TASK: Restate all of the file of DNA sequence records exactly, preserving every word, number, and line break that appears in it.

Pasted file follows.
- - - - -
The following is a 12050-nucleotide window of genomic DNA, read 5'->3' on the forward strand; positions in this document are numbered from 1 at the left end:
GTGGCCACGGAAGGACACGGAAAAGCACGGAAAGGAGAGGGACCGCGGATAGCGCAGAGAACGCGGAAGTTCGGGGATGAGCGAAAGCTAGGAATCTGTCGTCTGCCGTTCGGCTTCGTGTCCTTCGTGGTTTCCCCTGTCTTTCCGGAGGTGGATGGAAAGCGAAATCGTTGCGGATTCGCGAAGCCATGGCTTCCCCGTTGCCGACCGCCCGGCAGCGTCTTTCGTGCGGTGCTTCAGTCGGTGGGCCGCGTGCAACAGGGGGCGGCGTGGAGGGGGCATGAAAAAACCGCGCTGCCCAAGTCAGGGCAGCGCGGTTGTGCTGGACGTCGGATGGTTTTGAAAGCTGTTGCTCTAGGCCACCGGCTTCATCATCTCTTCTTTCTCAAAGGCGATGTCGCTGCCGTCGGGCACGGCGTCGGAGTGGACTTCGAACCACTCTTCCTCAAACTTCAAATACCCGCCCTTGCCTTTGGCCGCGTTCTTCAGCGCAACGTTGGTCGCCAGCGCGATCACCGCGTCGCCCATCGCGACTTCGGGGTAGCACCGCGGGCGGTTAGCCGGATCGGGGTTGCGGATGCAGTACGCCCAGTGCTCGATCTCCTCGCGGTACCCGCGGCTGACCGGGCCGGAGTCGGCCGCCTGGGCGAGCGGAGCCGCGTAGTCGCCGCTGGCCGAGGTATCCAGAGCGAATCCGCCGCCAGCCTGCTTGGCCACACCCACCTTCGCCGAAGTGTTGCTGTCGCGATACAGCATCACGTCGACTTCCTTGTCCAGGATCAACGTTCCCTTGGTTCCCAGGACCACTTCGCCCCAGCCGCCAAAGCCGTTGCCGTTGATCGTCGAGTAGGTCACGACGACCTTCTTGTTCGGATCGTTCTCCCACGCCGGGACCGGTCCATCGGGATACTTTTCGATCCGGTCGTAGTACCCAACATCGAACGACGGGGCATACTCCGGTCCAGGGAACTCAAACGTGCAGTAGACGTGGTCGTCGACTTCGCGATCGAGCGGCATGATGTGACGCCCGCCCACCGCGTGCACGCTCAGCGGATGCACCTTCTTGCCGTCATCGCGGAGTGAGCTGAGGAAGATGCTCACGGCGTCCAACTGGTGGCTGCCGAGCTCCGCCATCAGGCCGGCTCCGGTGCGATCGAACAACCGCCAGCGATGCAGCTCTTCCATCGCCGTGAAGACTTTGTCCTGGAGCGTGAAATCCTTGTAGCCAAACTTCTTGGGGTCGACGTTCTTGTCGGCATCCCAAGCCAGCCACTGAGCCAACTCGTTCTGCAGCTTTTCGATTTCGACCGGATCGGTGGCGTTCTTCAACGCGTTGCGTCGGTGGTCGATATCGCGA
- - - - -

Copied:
The following is a 12050-nucleotide window of genomic DNA, read 5'->3' on the forward strand; positions in this document are numbered from 1 at the left end:
GTGGCCACGGAAGGACACGGAAAAGCACGGAAAGGAGAGGGACCGCGGATAGCGCAGAGAACGCGGAAGTTCGGGGATGAGCGAAAGCTAGGAATCTGTCGTCTGCCGTTCGGCTTCGTGTCCTTCGTGGTTTCCCCTGTCTTTCCGGAGGTGGATGGAAAGCGAAATCGTTGCGGATTCGCGAAGCCATGGCTTCCCCGTTGCCGACCGCCCGGCAGCGTCTTTCGTGCGGTGCTTCAGTCGGTGGGCCGCGTGCAACAGGGGGCGGCGTGGAGGGGGCATGAAAAAACCGCGCTGCCCAAGTCAGGGCAGCGCGGTTGTGCTGGACGTCGGATGGTTTTGAAAGCTGTTGCTCTAGGCCACCGGCTTCATCATCTCTTCTTTCTCAAAGGCGATGTCGCTGCCGTCGGGCACGGCGTCGGAGTGGACTTCGAACCACTCTTCCTCAAACTTCAAATACCCGCCCTTGCCTTTGGCCGCGTTCTTCAGCGCAACGTTGGTCGCCAGCGCGATCACCGCGTCGCCCATCGCGACTTCGGGGTAGCACCGCGGGCGGTTAGCCGGATCGGGGTTGCGGATGCAGTACGCCCAGTGCTCGATCTCCTCGCGGTACCCGCGGCTGACCGGGCCGGAGTCGGCCGCCTGGGCGAGCGGAGCCGCGTAGTCGCCGCTGGCCGAGGTATCCAGAGCGAATCCGCCGCCAGCCTGCTTGGCCACACCCACCTTCGCCGAAGTGTTGCTGTCGCGATACAGCATCACGTCGACTTCCTTGTCCAGGATCAACGTTCCCTTGGTTCCCAGGACCACTTCGCCCCAGCCGCCAAAGCCGTTGCCGTTGATCGTCGAGTAGGTCACGACGACCTTCTTGTTCGGATCGTTCTCCCACGCCGGGACCGGTCCATCGGGATACTTTTCGATCCGGTCGTAGTACCCAACATCGAACGACGGGGCATACTCCGGTCCAGGGAACTCAAACGTGCAGTAGACGTGGTCGTCGACTTCGCGATCGAGCGGCATGATGTGACGCCCGCCCACCGCGTGCACGCTCAGCGGATGCACCTTCTTGCCGTCATCGCGGAGTGAGCTGAGGAAGATGCTCACGGCGTCCAACTGGTGGCTGCCGAGCTCCGCCATCAGGCCGGCTCCGGTGCGATCGAACAACCGCCAGCGATGCAGCTCTTCCATCGCCGTGAAGACTTTGTCCTGGAGCGTGAAATCCTTGTAGCCAAACTTCTTGGGGTCGACGTTCTTGTCGGCATCCCAAGCCAGCCACTGAGCCAACTCGTTCTGCAGCTTTTCGATTTCGACCGGATCGGTGGCGTTCTTCAACGCGTTGCGTCGGTGGTCGATATCGCGA